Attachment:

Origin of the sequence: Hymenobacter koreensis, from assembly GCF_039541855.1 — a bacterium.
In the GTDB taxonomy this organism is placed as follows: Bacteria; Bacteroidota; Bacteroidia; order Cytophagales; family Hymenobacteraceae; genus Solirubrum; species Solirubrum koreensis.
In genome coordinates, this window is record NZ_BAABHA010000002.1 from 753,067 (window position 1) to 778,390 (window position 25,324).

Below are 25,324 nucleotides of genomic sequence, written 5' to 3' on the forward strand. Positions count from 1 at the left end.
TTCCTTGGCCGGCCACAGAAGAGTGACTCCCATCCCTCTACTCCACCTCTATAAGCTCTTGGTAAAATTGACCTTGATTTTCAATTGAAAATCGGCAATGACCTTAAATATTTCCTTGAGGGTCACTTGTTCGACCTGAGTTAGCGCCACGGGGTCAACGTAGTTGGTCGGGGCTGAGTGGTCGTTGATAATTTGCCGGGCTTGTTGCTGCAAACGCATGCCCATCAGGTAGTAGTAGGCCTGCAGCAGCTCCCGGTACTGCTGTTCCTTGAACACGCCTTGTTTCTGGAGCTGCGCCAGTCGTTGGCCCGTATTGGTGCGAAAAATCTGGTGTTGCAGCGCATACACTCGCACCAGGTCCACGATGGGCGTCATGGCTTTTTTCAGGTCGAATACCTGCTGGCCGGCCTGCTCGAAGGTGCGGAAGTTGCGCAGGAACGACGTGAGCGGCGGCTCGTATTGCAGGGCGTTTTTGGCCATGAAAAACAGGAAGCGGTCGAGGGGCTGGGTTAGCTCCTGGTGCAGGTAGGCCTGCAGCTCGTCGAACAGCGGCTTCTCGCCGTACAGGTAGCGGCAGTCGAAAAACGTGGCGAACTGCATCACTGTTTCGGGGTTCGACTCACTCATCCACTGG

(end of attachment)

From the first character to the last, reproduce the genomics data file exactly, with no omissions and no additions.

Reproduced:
Origin of the sequence: Hymenobacter koreensis, from assembly GCF_039541855.1 — a bacterium.
In the GTDB taxonomy this organism is placed as follows: Bacteria; Bacteroidota; Bacteroidia; order Cytophagales; family Hymenobacteraceae; genus Solirubrum; species Solirubrum koreensis.
In genome coordinates, this window is record NZ_BAABHA010000002.1 from 753,067 (window position 1) to 778,390 (window position 25,324).

Below are 25,324 nucleotides of genomic sequence, written 5' to 3' on the forward strand. Positions count from 1 at the left end.
TTCCTTGGCCGGCCACAGAAGAGTGACTCCCATCCCTCTACTCCACCTCTATAAGCTCTTGGTAAAATTGACCTTGATTTTCAATTGAAAATCGGCAATGACCTTAAATATTTCCTTGAGGGTCACTTGTTCGACCTGAGTTAGCGCCACGGGGTCAACGTAGTTGGTCGGGGCTGAGTGGTCGTTGATAATTTGCCGGGCTTGTTGCTGCAAACGCATGCCCATCAGGTAGTAGTAGGCCTGCAGCAGCTCCCGGTACTGCTGTTCCTTGAACACGCCTTGTTTCTGGAGCTGCGCCAGTCGTTGGCCCGTATTGGTGCGAAAAATCTGGTGTTGCAGCGCATACACTCGCACCAGGTCCACGATGGGCGTCATGGCTTTTTTCAGGTCGAATACCTGCTGGCCGGCCTGCTCGAAGGTGCGGAAGTTGCGCAGGAACGACGTGAGCGGCGGCTCGTATTGCAGGGCGTTTTTGGCCATGAAAAACAGGAAGCGGTCGAGGGGCTGGGTTAGCTCCTGGTGCAGGTAGGCCTGCAGCTCGTCGAACAGCGGCTTCTCGCCGTACAGGTAGCGGCAGTCGAAAAACGTGGCGAACTGCATCACTGTTTCGGGGTTCGACTCACTCATCCACTGG